The top executives’ thoughts on how its media coverage efforts should be crafted and how its targeted customers (in this case, students) should respond indicated a murky grasp of best practices and realistic expectations. To better position them for success, I explained how their approach diminished the ROI of their rollouts, overlooked the potential value of media coverage as a persuasive competitive differentiator, and most importantly, eliminated the opportunity for their admissions teams to elevate enrollments from prospective students.

I then devised a new blueprint that shifted from looking at media coverage as a vehicle for windy braggadocio to one that demonstrated—in a fact-based and enlightening way—the excellence of its offerings. This patient, steady, and trustworthy methodology not only helped the college gain exposure in print, online, and on TV outlets in each of the markets where it had campuses, but it also secured national coverage on NBC’s “Today.” The tandem of local/regional and national media attention brought a steady increase of inquiries, campus tours, and enrollments from new students that raised revenue for over three years.

The different types of media coverage

I recommend that my clients embrace a diverse blend of media coverage options that endeavor to teach and inform—not to promote or sell. These choices include:

1. Widely distributed news releases

  • Format: Announcements, written and launched by you (through a tool like Cision), of newsworthy company updates that would be of interest to the media and the marketplace.

  • Targets: Brand name online newsrooms (Yahoo News, Google News, etc.) and multimedia editors/reporters who cover topics that are relevant to your company, your industry, and the information that you’re sharing.

  • Goals: To gain placement of your announcements in online newsrooms, to attain high search rank of your announcements for specific keywords, and to inspire expanded third-party coverage of your announcements.

2. Targeted, outlet-specific story pitches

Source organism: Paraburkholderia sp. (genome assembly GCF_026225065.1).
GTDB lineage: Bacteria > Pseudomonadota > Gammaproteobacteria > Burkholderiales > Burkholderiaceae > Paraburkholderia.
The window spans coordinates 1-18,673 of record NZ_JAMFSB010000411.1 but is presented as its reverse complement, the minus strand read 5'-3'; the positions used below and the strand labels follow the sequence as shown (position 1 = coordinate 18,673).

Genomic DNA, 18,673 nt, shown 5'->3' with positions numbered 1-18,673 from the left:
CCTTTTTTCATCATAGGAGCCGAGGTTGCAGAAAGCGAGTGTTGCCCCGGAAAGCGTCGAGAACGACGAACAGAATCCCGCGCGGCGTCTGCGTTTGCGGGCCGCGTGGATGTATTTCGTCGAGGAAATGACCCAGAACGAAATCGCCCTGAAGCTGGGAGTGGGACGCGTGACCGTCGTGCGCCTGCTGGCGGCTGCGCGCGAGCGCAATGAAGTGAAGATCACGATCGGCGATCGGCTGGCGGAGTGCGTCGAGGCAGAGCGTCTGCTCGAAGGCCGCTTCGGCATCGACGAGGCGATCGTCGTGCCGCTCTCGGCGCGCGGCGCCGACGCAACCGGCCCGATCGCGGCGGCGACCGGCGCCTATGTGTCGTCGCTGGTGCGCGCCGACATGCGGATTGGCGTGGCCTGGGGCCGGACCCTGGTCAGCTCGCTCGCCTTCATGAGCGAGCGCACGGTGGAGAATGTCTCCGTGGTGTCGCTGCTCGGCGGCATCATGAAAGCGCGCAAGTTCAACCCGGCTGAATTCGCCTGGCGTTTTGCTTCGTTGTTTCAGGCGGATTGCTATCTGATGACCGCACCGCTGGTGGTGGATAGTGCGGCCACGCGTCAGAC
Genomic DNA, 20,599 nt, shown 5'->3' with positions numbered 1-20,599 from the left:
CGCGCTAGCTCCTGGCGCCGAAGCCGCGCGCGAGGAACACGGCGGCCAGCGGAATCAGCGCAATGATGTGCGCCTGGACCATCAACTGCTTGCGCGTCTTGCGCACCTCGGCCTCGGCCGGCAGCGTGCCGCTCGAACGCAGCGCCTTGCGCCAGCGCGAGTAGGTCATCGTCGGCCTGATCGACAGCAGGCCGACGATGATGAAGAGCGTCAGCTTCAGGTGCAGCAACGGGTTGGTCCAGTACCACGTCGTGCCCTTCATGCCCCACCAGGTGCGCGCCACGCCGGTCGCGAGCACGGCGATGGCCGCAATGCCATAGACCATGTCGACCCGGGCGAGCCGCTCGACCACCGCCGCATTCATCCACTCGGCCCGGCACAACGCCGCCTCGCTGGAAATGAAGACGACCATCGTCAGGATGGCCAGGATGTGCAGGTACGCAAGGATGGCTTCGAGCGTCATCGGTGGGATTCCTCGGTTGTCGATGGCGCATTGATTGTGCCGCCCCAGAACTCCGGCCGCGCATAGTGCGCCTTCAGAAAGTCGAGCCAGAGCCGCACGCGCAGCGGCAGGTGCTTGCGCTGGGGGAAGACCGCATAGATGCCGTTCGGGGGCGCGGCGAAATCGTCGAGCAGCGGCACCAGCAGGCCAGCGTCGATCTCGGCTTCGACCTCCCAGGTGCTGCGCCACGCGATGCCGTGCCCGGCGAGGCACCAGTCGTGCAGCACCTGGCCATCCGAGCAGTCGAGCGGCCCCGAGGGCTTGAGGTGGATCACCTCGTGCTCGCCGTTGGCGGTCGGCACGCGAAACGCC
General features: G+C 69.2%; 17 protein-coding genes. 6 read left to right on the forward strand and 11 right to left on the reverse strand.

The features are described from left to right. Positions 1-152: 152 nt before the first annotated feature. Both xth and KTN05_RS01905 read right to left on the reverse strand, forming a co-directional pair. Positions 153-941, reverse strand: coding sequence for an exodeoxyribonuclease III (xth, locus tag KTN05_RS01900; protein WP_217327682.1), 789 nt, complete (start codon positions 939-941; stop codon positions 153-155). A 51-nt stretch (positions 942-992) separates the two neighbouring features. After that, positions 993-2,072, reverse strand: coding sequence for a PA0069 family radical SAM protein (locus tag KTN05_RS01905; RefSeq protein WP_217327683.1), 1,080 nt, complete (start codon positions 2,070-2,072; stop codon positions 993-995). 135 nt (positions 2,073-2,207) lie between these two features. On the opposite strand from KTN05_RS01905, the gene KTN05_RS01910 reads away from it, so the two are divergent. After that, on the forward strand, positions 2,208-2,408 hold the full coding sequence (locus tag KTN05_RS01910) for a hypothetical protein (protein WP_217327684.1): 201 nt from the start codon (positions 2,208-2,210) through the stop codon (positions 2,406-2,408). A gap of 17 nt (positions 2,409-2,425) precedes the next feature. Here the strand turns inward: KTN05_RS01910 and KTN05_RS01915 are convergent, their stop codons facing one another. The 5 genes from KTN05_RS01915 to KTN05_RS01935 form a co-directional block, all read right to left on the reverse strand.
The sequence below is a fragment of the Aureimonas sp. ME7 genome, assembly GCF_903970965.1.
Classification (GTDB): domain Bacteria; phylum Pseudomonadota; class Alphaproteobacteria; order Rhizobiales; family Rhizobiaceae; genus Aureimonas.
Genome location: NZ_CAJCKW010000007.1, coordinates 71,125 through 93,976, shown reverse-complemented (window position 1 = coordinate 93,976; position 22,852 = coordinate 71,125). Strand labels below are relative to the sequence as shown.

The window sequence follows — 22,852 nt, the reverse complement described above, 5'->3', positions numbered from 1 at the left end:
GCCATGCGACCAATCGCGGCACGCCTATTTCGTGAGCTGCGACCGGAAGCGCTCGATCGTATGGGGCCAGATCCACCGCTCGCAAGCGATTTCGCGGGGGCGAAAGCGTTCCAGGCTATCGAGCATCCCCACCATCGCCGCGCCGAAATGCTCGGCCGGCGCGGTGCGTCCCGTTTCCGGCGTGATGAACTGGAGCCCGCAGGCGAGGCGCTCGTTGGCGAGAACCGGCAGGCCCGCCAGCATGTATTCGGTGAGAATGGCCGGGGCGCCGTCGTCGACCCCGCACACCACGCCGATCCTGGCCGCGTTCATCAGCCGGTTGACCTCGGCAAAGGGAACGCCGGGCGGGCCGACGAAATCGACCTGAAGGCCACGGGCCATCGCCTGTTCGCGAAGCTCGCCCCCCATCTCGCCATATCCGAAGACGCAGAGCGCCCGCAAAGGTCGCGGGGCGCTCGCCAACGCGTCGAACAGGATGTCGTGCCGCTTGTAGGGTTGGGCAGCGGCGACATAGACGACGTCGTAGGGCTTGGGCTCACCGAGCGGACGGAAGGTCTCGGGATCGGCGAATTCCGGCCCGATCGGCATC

• Format: Individually crafted pitches of story ideas that relate to your company’s updates/news/developments.

  • Targets: Authoritative and influential media outlets with strong domain authority that are relevant to your industry and the information that you’re sharing.

  • Goals: To inspire third-party coverage about your company and announcements.

3. Executive multimedia interviews

  • Format: Online, print, podcast, radio, or TV interviews with your CEO or company’s other top executives.

  • Targets: Authoritative and influential media outlets with strong domain authority that are relevant to your industry and the information that you’re sharing.

  • Goals: To inspire third-party coverage about your company by creating a forum for the points of view of the featured executives, to position these executives as bold and original thinkers, and to distinguish your company from your competitors based on the vision and innovativeness of these executives.

4. Executive POV byline articles

  • Format: Print and/or online op-ed contributions by your CEO about trending topics that affect your industry.

  • Targets: Authoritative and influential media outlets with strong domain authority that are relevant to your industry and the information that you’re sharing.

  • Goals: To position your CEO (who’d be credited as the author of the articles) as a bold and original thinker and to distinguish your company from your competitors based on the vision and innovativeness of your CEO.

5. Executive quoting for journalists’ deadline articles

  • Format: Featured quotes from your CEO or designated executives in articles for print and/or online media outlets on a variety of topics that affect your industry. These quotes would be included along with input from CEOs/execs from other companies who the journalist would also present as influential sources of valuable knowledge.

  • Targets: Authoritative and influential media outlets with strong domain authority that are relevant to your industry and the information that you’re sharing.

  • Goals: To position your CEO or designated executives as bold and original thinkers, to distinguish your company from your competitors based on the valued input of the featured executives, and to ramp up the prominence of your CEO/designated executives as a result of their being featured in top tier media outlets.

Getting more bang for your media coverage buck

It’s exciting when you begin securing consistent media coverage about your company. But don’t fall into the Field of Dreams trap.